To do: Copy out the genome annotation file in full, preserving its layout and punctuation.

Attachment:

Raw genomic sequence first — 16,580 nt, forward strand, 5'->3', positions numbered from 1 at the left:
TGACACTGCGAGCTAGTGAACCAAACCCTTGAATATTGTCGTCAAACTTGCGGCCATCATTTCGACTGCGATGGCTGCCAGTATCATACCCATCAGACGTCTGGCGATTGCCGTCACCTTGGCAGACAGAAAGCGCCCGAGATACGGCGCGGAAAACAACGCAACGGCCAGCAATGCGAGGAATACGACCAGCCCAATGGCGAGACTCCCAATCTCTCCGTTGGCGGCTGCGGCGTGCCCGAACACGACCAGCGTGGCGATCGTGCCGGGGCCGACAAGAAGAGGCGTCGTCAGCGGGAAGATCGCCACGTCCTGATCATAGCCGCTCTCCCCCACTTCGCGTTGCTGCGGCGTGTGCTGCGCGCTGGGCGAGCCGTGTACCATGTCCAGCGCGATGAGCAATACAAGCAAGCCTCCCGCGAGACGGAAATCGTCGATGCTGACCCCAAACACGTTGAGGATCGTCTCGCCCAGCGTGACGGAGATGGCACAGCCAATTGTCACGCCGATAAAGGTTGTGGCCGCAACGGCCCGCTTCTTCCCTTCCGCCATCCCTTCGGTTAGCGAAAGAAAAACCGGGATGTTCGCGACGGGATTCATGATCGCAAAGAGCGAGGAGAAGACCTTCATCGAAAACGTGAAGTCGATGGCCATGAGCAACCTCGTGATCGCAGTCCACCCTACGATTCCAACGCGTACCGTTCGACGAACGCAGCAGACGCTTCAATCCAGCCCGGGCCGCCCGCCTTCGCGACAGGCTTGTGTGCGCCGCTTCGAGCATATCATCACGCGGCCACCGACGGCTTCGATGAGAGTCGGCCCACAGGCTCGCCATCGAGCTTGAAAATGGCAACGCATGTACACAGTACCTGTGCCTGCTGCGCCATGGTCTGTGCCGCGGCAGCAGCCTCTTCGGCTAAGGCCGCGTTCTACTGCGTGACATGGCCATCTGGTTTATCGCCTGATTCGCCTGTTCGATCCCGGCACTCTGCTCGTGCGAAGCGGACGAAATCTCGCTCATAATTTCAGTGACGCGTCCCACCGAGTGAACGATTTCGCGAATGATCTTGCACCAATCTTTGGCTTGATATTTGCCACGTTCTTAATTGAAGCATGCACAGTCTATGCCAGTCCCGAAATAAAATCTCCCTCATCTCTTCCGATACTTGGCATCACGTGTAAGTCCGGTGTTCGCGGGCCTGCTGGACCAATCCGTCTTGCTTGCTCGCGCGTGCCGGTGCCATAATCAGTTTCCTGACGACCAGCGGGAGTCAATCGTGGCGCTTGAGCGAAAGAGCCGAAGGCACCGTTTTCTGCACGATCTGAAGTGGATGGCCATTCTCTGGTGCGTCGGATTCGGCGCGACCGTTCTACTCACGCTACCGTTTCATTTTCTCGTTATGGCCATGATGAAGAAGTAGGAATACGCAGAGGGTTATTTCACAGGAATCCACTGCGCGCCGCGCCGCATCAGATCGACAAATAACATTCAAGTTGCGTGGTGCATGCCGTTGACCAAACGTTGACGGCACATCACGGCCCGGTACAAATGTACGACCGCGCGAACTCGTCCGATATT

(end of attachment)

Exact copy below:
Raw genomic sequence first — 16,580 nt, forward strand, 5'->3', positions numbered from 1 at the left:
TGACACTGCGAGCTAGTGAACCAAACCCTTGAATATTGTCGTCAAACTTGCGGCCATCATTTCGACTGCGATGGCTGCCAGTATCATACCCATCAGACGTCTGGCGATTGCCGTCACCTTGGCAGACAGAAAGCGCCCGAGATACGGCGCGGAAAACAACGCAACGGCCAGCAATGCGAGGAATACGACCAGCCCAATGGCGAGACTCCCAATCTCTCCGTTGGCGGCTGCGGCGTGCCCGAACACGACCAGCGTGGCGATCGTGCCGGGGCCGACAAGAAGAGGCGTCGTCAGCGGGAAGATCGCCACGTCCTGATCATAGCCGCTCTCCCCCACTTCGCGTTGCTGCGGCGTGTGCTGCGCGCTGGGCGAGCCGTGTACCATGTCCAGCGCGATGAGCAATACAAGCAAGCCTCCCGCGAGACGGAAATCGTCGATGCTGACCCCAAACACGTTGAGGATCGTCTCGCCCAGCGTGACGGAGATGGCACAGCCAATTGTCACGCCGATAAAGGTTGTGGCCGCAACGGCCCGCTTCTTCCCTTCCGCCATCCCTTCGGTTAGCGAAAGAAAAACCGGGATGTTCGCGACGGGATTCATGATCGCAAAGAGCGAGGAGAAGACCTTCATCGAAAACGTGAAGTCGATGGCCATGAGCAACCTCGTGATCGCAGTCCACCCTACGATTCCAACGCGTACCGTTCGACGAACGCAGCAGACGCTTCAATCCAGCCCGGGCCGCCCGCCTTCGCGACAGGCTTGTGTGCGCCGCTTCGAGCATATCATCACGCGGCCACCGACGGCTTCGATGAGAGTCGGCCCACAGGCTCGCCATCGAGCTTGAAAATGGCAACGCATGTACACAGTACCTGTGCCTGCTGCGCCATGGTCTGTGCCGCGGCAGCAGCCTCTTCGGCTAAGGCCGCGTTCTACTGCGTGACATGGCCATCTGGTTTATCGCCTGATTCGCCTGTTCGATCCCGGCACTCTGCTCGTGCGAAGCGGACGAAATCTCGCTCATAATTTCAGTGACGCGTCCCACCGAGTGAACGATTTCGCGAATGATCTTGCACCAATCTTTGGCTTGATATTTGCCACGTTCTTAATTGAAGCATGCACAGTCTATGCCAGTCCCGAAATAAAATCTCCCTCATCTCTTCCGATACTTGGCATCACGTGTAAGTCCGGTGTTCGCGGGCCTGCTGGACCAATCCGTCTTGCTTGCTCGCGCGTGCCGGTGCCATAATCAGTTTCCTGACGACCAGCGGGAGTCAATCGTGGCGCTTGAGCGAAAGAGCCGAAGGCACCGTTTTCTGCACGATCTGAAGTGGATGGCCATTCTCTGGTGCGTCGGATTCGGCGCGACCGTTCTACTCACGCTACCGTTTCATTTTCTCGTTATGGCCATGATGAAGAAGTAGGAATACGCAGAGGGTTATTTCACAGGAATCCACTGCGCGCCGCGCCGCATCAGATCGACAAATAACATTCAAGTTGCGTGGTGCATGCCGTTGACCAAACGTTGACGGCACATCACGGCCCGGTACAAATGTACGACCGCGCGAACTCGTCCGATATT